This video deals with the phrasal verb 'turn off.' Watch the video and then read our analysis afterwards.
‘Turn off’ is a popular phrasal verb with applications in professional and social English. To ‘turn something off’ can mean ‘to switch it off.’ You can ‘turn off’ electronic or mechanical items to stop them from working. To 'turn off' can also mean to leave or move away from a particular road, path, or route that you are travelling on. You can ‘turn off a road’ or ‘turn off the motorway’. When you are 'turned off by' something, it means you dislike it, lose interest in it, or are averse to it. It can also mean the opposite of being sexually excited or interested in someone.
Additional examples with 'turn off' are:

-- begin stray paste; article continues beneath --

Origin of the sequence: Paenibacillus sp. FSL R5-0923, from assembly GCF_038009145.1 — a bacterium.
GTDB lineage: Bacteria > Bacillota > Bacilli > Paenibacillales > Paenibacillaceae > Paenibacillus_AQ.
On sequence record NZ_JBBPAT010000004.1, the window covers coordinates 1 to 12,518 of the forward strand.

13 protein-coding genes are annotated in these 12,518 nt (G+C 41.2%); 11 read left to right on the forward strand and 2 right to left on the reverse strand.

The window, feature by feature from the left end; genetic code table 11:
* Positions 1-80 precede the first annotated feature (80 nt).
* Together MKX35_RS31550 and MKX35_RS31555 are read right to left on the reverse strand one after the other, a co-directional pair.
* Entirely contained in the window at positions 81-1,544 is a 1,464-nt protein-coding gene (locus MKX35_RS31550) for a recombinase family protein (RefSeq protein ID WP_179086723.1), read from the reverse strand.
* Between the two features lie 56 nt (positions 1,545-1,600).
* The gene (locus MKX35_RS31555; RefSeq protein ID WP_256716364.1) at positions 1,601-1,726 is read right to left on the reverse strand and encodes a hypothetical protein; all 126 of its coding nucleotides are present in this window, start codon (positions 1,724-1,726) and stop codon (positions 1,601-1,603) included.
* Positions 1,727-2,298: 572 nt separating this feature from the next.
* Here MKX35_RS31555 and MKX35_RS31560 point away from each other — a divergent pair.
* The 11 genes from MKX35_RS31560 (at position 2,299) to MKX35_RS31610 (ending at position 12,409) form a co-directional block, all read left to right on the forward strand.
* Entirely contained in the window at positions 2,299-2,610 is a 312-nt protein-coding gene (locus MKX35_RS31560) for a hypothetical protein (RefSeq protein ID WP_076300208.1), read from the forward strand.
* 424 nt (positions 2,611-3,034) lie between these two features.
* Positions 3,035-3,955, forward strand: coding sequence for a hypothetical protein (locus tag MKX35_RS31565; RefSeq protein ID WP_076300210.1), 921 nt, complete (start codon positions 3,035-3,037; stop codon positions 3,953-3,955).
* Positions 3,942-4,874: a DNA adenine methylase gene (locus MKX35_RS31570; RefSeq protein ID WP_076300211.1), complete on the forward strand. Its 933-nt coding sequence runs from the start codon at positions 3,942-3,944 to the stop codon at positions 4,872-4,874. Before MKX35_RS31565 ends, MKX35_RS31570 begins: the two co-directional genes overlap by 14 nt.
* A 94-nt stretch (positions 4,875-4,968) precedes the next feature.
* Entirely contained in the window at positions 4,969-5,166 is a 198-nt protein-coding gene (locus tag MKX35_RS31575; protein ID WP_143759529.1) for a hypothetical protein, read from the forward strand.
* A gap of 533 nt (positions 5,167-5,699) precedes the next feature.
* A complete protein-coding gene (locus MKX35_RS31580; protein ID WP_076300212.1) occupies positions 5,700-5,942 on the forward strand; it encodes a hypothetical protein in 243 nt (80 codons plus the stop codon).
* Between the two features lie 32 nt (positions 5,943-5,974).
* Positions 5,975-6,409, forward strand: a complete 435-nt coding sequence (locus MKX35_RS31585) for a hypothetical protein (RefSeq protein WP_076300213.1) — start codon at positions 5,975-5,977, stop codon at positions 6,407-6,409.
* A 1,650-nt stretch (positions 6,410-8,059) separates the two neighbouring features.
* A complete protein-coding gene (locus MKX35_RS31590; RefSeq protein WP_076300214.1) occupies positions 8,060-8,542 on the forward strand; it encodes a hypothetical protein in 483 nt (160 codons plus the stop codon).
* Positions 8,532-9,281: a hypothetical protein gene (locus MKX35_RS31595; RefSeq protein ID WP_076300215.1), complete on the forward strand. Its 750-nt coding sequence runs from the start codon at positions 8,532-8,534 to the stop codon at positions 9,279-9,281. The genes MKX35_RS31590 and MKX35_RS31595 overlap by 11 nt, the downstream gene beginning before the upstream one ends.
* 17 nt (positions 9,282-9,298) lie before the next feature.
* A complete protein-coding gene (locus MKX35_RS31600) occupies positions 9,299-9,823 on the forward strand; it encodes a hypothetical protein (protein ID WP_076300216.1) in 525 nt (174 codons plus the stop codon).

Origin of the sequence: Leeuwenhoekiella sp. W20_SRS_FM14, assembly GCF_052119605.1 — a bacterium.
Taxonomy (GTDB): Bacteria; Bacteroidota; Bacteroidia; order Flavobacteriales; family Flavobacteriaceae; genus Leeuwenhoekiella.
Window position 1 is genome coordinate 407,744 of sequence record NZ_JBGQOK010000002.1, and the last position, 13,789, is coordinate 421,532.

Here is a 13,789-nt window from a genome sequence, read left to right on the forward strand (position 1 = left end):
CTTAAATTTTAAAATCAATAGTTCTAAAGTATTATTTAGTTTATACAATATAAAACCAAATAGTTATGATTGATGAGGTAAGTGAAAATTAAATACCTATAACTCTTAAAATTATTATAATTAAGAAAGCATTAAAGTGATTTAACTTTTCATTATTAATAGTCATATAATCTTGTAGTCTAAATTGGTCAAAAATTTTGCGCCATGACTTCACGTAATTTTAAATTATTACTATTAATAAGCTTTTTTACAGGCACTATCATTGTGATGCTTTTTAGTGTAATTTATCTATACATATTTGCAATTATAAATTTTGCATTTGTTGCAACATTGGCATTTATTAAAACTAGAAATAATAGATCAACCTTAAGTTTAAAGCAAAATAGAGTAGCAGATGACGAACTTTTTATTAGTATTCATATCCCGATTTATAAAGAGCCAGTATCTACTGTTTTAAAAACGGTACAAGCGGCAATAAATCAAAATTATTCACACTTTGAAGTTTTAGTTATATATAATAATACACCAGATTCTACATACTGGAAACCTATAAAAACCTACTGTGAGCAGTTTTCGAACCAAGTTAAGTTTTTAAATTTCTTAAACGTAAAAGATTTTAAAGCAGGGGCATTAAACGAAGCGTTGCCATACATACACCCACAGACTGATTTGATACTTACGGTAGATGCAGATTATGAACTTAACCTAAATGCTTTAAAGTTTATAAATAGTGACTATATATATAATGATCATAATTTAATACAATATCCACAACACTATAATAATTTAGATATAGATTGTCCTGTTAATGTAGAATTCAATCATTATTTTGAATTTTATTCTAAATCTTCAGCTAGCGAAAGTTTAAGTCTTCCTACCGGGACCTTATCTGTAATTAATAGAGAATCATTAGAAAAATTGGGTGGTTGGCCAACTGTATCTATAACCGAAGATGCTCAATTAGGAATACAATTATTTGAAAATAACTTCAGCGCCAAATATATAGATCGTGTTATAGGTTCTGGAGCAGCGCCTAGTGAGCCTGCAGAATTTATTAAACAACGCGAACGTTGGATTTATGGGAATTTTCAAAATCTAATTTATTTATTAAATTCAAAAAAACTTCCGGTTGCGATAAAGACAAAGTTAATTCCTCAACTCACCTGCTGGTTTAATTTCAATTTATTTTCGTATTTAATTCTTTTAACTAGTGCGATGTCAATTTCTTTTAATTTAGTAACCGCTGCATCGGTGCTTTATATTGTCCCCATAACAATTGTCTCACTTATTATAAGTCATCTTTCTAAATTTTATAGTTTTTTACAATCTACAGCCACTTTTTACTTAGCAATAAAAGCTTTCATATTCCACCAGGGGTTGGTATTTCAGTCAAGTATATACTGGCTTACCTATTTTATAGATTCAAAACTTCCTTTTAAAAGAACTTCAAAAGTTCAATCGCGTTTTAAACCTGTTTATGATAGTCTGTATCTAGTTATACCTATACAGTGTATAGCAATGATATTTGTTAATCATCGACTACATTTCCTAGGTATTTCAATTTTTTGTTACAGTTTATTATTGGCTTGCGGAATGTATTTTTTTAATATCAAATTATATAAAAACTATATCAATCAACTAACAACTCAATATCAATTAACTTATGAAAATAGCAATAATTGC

Your friend's car is making an unusual sound and you think you know how to help:
"If you turn off the engine, I will take a look under the bonnet to see what's wrong."
You are driving to town for the first time, and your brother has given you directions:
"My brother said the best route is to turn off the motorway at exit 18."
Someone is talking about how they ended up in their job:
"I always wanted to work as an archaeologist, but when I experienced the weather conditions and low job security, I was turned off the idea."